- Metcalf, Gilbert E., 1996.
"Specification testing in panel data with instrumental variables,"
Journal of Econometrics,
Elsevier, vol. 71(1-2), pages 291-307.
- Metcalf, G.E., 1991. "Specification Testing In Panel Data With Instrumental Variables," Papers 358, Princeton, Department of Economics - Econometric Research Program.
- Gilbert E. Metcalf, 1996. "Specification Testing in Panel Data With Instrumental Variables," NBER Technical Working Papers 0123, National Bureau of Economic Research, Inc.
- Findlay, R. & Lundahl, M., 1992. "Natural Resources "Vent for Surplus" and the Staple Theory," Discussion Papers 1992_04, Columbia University, Department of Economics.
- Gavin Wright & Jesse Czelusta, 2002. "Exorcizing the Resource Curse: Minerals as a Knowledge Industry, Past and Present," Working Papers 02008, Stanford University, Department of Economics.
- Hansen, Bent, 1979. "Colonial Economic Development with Unlimited Supply of Land: A Ricardian Case," Economic Development and Cultural Change, University of Chicago Press, vol. 27(4), pages 611-27, July.
- J. A. Hausman & W. E. Taylor, 1980.
"Panel Data and Unobservable Individual Effects,"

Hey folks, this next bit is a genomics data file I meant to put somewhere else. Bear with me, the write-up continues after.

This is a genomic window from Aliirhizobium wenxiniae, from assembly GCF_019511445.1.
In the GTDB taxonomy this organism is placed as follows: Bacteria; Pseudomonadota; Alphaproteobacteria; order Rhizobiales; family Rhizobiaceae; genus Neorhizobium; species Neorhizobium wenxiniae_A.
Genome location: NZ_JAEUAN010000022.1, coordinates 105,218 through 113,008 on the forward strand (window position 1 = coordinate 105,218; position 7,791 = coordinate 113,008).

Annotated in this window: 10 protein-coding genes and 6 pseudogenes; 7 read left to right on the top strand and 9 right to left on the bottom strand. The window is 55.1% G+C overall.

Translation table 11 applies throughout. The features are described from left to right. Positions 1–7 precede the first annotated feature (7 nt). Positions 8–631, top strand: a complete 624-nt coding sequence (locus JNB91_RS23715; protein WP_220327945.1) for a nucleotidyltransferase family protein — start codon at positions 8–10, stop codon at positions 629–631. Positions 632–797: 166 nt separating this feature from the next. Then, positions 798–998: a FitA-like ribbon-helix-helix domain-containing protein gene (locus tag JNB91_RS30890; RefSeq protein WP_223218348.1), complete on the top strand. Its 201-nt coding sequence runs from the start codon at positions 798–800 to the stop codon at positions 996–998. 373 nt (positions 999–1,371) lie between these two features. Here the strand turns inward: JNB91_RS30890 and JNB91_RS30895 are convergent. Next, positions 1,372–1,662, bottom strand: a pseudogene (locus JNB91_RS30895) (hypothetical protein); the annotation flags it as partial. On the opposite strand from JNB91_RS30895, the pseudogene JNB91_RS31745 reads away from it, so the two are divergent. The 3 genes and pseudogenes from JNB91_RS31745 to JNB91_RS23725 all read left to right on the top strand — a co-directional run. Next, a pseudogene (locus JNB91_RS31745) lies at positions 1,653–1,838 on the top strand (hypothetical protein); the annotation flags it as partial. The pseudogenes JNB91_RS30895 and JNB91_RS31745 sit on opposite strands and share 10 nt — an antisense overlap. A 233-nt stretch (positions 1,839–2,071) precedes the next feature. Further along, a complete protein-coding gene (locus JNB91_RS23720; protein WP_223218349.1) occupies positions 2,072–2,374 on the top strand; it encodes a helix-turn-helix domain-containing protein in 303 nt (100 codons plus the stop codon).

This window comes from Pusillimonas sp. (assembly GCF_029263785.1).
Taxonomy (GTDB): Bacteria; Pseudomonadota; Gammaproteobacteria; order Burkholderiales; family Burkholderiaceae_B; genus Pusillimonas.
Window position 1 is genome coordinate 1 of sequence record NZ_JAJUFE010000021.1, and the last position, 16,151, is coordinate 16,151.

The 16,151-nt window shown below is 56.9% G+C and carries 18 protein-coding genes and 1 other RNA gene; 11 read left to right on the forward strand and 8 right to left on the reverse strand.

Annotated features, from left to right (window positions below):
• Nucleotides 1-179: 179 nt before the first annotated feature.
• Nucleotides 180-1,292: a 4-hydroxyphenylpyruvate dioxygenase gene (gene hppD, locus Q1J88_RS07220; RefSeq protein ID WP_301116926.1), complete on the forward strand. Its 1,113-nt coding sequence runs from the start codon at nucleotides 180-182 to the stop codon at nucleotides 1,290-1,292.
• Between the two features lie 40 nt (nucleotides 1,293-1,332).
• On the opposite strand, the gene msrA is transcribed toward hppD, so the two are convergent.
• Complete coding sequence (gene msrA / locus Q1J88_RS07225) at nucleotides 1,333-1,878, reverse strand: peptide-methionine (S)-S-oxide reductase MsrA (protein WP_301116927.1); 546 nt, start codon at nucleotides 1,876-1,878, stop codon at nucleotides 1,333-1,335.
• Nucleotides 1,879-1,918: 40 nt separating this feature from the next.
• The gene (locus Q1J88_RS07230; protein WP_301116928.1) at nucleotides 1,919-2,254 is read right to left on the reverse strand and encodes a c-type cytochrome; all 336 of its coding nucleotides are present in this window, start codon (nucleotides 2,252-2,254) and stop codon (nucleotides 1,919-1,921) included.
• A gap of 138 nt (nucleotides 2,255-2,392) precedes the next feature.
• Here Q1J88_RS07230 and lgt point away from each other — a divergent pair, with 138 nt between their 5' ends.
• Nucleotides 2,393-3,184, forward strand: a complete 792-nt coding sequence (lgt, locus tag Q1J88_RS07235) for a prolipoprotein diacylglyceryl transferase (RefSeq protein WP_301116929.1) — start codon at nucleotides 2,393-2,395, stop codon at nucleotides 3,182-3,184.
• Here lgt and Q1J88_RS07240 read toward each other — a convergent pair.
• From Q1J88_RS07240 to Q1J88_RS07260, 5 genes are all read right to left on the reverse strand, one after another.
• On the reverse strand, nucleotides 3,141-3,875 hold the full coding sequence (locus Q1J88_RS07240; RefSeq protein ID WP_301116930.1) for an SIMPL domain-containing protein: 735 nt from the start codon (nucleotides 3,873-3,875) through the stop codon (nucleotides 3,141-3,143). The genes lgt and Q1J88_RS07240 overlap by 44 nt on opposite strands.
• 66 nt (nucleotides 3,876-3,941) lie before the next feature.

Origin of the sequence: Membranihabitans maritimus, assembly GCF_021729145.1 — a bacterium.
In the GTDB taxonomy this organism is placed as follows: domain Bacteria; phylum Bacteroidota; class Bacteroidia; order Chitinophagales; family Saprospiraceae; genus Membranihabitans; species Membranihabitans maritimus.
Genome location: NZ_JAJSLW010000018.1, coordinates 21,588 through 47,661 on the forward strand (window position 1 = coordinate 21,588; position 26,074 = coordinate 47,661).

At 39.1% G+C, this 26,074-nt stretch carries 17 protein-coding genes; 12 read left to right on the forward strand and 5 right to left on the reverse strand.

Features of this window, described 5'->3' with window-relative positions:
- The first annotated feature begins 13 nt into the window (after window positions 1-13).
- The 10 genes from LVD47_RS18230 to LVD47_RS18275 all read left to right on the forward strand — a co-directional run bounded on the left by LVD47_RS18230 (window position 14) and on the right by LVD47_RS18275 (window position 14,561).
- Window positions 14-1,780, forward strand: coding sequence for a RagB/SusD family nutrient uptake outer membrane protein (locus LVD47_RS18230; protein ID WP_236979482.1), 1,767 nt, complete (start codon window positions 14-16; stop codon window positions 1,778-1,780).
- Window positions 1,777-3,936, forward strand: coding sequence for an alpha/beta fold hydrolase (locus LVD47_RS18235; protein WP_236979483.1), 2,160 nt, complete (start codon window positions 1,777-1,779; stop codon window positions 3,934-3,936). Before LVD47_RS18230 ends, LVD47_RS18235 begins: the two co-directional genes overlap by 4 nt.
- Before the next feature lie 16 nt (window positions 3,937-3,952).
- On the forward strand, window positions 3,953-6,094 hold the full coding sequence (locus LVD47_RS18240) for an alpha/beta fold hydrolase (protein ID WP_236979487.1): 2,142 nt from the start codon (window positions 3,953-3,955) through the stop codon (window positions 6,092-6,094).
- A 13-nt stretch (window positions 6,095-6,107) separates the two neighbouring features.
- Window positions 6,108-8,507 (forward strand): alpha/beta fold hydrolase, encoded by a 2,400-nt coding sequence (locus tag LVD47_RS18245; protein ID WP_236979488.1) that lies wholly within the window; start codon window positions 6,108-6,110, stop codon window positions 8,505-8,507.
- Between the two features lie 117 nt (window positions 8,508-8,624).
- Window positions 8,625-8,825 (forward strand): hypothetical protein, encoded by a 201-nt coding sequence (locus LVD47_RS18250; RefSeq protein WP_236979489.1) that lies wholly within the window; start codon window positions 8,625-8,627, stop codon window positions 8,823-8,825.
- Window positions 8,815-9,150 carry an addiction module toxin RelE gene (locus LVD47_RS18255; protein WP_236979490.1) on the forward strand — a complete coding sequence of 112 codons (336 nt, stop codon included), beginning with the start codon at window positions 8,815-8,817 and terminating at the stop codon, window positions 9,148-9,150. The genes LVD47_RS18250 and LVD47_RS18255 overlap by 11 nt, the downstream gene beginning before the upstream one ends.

255, Massachusetts Institute of Technology (MIT), Department of Economics.
- Hausman, Jerry A. & Taylor, William E., 1981. "Panel data and unobservable individual effects," Journal of Econometrics, Elsevier, vol. 16(1), pages 155-155, May.
- Hausman, Jerry A & Taylor, William E, 1981. "Panel Data and Unobservable Individual Effects," Econometrica, Econometric Society, vol. 49(6), pages 1377-98, November.
- Clive Southey, 1978. "The Staples Thesis, Common Property, and Homesteading," Canadian Journal of Economics, Canadian Economics Association, vol. 11(3), pages 547-59, August.
- Halvor Mehlum & Karl Moene & Ragnar Torvik, 2002.
"Institutions and the resource curse,"
GE, Growth, Math methods
- Halvor Mehlum & Karl Moene & Ragnar Torvik, 2002. "Institutions and the resource curse," Development and Comp Systems 0210003, EconWPA.
- Halvor Mehlum & Karl Moene & Ragnar Torvik, 2004. "Institutions and the Resource Curse," DEGIT Conference Papers c009_012, DEGIT, Dynamics, Economic Growth, and International Trade.
- Mehlum, Halvor & Moene, Karl-Ove & Torvik, Ragnar, 2003. "Institutions and the resource curse," Memorandum 29/2002, Oslo University, Department of Economics.
- Torvik, Ragnar, 2002. "Natural resources, rent seeking and welfare," Journal of Development Economics, Elsevier, vol. 67(2), pages 455-470, April.
- Edward J. Chambers & Donald F. Gordon, 1966. "Primary Products and Economic Growth: An Empirical Measurement," Journal of Political Economy, University of Chicago Press, vol. 74, pages 315.
- Sachs, Jeffrey D. & Warner, Andrew M., 2001. "The curse of natural resources," European Economic Review, Elsevier, vol. 45(4-6), pages 827-838, May.
- David, Paul A & Wright, Gavin, 1997. "Increasing Returns and the Genesis of American Resource Abundance," Industrial and Corporate Change, Oxford University Press, vol. 6(2), pages 203-45, March.